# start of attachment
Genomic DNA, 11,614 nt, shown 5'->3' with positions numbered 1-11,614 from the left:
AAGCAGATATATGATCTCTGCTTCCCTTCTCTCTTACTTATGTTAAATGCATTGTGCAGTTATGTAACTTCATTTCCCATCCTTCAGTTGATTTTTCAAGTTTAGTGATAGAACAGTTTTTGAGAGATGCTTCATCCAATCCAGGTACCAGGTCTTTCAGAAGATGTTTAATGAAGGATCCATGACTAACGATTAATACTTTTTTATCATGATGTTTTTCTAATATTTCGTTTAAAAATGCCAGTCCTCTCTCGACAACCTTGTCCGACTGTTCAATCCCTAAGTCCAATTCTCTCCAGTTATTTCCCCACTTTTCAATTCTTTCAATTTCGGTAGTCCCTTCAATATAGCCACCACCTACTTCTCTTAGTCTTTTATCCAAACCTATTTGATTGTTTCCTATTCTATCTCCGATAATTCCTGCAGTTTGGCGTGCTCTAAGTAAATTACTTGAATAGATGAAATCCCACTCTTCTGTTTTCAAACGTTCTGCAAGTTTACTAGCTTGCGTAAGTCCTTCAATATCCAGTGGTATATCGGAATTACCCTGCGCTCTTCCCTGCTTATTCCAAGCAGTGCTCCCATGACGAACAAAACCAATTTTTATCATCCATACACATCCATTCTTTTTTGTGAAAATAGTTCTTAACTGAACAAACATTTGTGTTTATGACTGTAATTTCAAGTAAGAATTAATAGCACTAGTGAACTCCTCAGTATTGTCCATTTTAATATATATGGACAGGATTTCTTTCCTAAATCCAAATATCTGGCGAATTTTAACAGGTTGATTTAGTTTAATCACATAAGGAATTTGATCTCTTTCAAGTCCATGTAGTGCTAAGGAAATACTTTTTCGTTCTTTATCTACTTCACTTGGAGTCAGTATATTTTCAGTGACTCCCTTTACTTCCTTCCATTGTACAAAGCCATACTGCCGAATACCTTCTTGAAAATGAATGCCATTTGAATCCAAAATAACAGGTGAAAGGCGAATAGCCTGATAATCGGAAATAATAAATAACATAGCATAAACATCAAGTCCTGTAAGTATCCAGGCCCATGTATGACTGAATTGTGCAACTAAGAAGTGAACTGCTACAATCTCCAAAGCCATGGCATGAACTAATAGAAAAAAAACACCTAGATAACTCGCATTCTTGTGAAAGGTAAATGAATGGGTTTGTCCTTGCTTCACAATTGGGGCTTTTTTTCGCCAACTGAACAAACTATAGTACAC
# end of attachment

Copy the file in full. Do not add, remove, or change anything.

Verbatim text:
Genomic DNA, 11,614 nt, shown 5'->3' with positions numbered 1-11,614 from the left:
AAGCAGATATATGATCTCTGCTTCCCTTCTCTCTTACTTATGTTAAATGCATTGTGCAGTTATGTAACTTCATTTCCCATCCTTCAGTTGATTTTTCAAGTTTAGTGATAGAACAGTTTTTGAGAGATGCTTCATCCAATCCAGGTACCAGGTCTTTCAGAAGATGTTTAATGAAGGATCCATGACTAACGATTAATACTTTTTTATCATGATGTTTTTCTAATATTTCGTTTAAAAATGCCAGTCCTCTCTCGACAACCTTGTCCGACTGTTCAATCCCTAAGTCCAATTCTCTCCAGTTATTTCCCCACTTTTCAATTCTTTCAATTTCGGTAGTCCCTTCAATATAGCCACCACCTACTTCTCTTAGTCTTTTATCCAAACCTATTTGATTGTTTCCTATTCTATCTCCGATAATTCCTGCAGTTTGGCGTGCTCTAAGTAAATTACTTGAATAGATGAAATCCCACTCTTCTGTTTTCAAACGTTCTGCAAGTTTACTAGCTTGCGTAAGTCCTTCAATATCCAGTGGTATATCGGAATTACCCTGCGCTCTTCCCTGCTTATTCCAAGCAGTGCTCCCATGACGAACAAAACCAATTTTTATCATCCATACACATCCATTCTTTTTTGTGAAAATAGTTCTTAACTGAACAAACATTTGTGTTTATGACTGTAATTTCAAGTAAGAATTAATAGCACTAGTGAACTCCTCAGTATTGTCCATTTTAATATATATGGACAGGATTTCTTTCCTAAATCCAAATATCTGGCGAATTTTAACAGGTTGATTTAGTTTAATCACATAAGGAATTTGATCTCTTTCAAGTCCATGTAGTGCTAAGGAAATACTTTTTCGTTCTTTATCTACTTCACTTGGAGTCAGTATATTTTCAGTGACTCCCTTTACTTCCTTCCATTGTACAAAGCCATACTGCCGAATACCTTCTTGAAAATGAATGCCATTTGAATCCAAAATAACAGGTGAAAGGCGAATAGCCTGATAATCGGAAATAATAAATAACATAGCATAAACATCAAGTCCTGTAAGTATCCAGGCCCATGTATGACTGAATTGTGCAACTAAGAAGTGAACTGCTACAATCTCCAAAGCCATGGCATGAACTAATAGAAAAAAAACACCTAGATAACTCGCATTCTTGTGAAAGGTAAATGAATGGGTTTGTCCTTGCTTCACAATTGGGGCTTTTTTTCGCCAACTGAACAAACTATAGTACAC